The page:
With more than 20 years’ experience in the livestock transport industry, there’s not much that Darryle “Dippy” Brusnahan doesn’t know about horses and livestock Same goes for the vehicles he transports them in. So when it comes to trucks for his business, Dippy’s Horse Transport, the charismatic Queenslander says he chooses Iveco for two reasons.
Prior to starting Dippy’s Horse Transport in 2010, Dippy spent two decades driving for another equine carrier, and it’s here where he first began to appreciate the benefits of Iveco trucks, particularly their key performance measures of driver comfort, low total cost of ownership and safety.
“When I was working for another carrier, one of my co-workers was involved in a serious accident and they came away with only minor injuries – they were driving an earlier Iveco Stralis,” Dippy said.
“That stayed in my mind, and when the time came to buy my own trucks, I knew I wanted them to be Iveco.”
The second factor in Dippy choosing Iveco concerns their ease of use. Dippy’s Horse Transport employs horsemen, not drivers, so trucks in the fleet have to be simple to operate, even the big prime movers.
“Our drivers are horsemen first, so the trucks we have can’t be complicated to drive, and this is one of the areas where the Ivecos are really good,” Dippy explained.
Based in Toowoomba, Dippy has a long history with the Iveco brand, with six employed in the Dippy’s Horse Transport fleet over the years. The most recent acquisitions are a Stralis ATi prime mover and Eurocargo ML160 rigid. He also has an International ProStar for B-Double float jobs.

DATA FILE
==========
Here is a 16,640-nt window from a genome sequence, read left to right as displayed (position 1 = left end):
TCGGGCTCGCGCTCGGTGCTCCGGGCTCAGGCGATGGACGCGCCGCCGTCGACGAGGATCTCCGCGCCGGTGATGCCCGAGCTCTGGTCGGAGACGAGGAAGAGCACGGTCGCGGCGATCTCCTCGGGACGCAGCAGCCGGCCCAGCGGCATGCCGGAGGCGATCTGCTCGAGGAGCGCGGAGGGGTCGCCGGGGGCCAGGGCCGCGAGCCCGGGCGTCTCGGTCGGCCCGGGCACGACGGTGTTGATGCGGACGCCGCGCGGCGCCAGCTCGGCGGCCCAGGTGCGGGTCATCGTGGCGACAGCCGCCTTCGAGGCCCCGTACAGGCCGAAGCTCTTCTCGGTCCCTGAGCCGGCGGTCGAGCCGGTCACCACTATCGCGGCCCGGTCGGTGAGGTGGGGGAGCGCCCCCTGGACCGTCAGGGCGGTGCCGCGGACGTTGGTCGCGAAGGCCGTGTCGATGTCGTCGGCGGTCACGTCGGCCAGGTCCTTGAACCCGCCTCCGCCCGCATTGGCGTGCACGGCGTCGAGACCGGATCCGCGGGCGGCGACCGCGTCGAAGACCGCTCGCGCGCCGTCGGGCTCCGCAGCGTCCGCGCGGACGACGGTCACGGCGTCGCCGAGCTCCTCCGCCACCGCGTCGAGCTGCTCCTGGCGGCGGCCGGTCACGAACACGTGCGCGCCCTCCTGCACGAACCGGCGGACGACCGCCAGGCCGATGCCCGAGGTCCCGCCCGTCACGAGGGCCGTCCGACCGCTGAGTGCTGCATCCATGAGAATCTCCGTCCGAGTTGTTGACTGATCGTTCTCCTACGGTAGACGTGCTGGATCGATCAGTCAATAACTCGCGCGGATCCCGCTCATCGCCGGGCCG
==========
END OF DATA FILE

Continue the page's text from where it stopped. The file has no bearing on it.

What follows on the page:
Servicing all areas of Queensland, New South Wales and beyond, Dippy’s Horse Transport drivers regularly travel to far north Queensland, Darwin and even Victoria transporting race, stock and quarter horses.
Dippy says the Stralis is predominantly used for the “Townsville Run,” while the Eurocargo travels to Melbourne – it’s a busy schedule that sees both trucks rack up over 5,000 kilometres per week.
The ML160 Eurocargo is fitted with a stock body that allows Dippy to comfortably transport up to ten horses at a time, while the electronically-controlled air suspension helps smooth out the bumps.
“I go for an airbag suspension set-up where possible as it takes a lot of the jarring out of the ride, particularly over the rough tracks that we often have to cover,” Dippy said.
“Both the Stralis and Eurocargo also provide good accommodation for the drivers when they need to rest-up on the road; we install 24V air conditioning in our trucks to keep drivers cool when they’re resting.”
The Stralis ATi in the Dippy’s fleet features Iveco’s 10.3-litre Cursor 10 diesel engine matched to a 12-Speed Eurotronic II automatic transmission with manual shift control. According to Dippy, the 460hp / 2100Nm from this combination provides more than enough power for a single trailer application, which carries up to 15 animals.
In the Eurocargo, power comes from a 5.9-litre diesel producing 280hp and 950Nm of torque, with the six-cylinder engine coupled to a 9-speed manual in this application.
According to Dippy, a common feature on both vehicles is their impressive fuel efficiency.
“Both these trucks are brilliant on fuel and are cost effective to maintain,” he said.
“In some of our earlier Ivecos, we covered up to 1.5 million kilometres before upgrading. Nothing’s really gone wrong with them, all they’ve needed is replacement of the usual wear and tear items.
“With the new trucks, we go back to the selling dealership, Iveco Brisbane, for major servicing but do oil changes ourselves every 20,000 kilometres, just for that extra protection because of the high kilometres and tough conditions we cover.”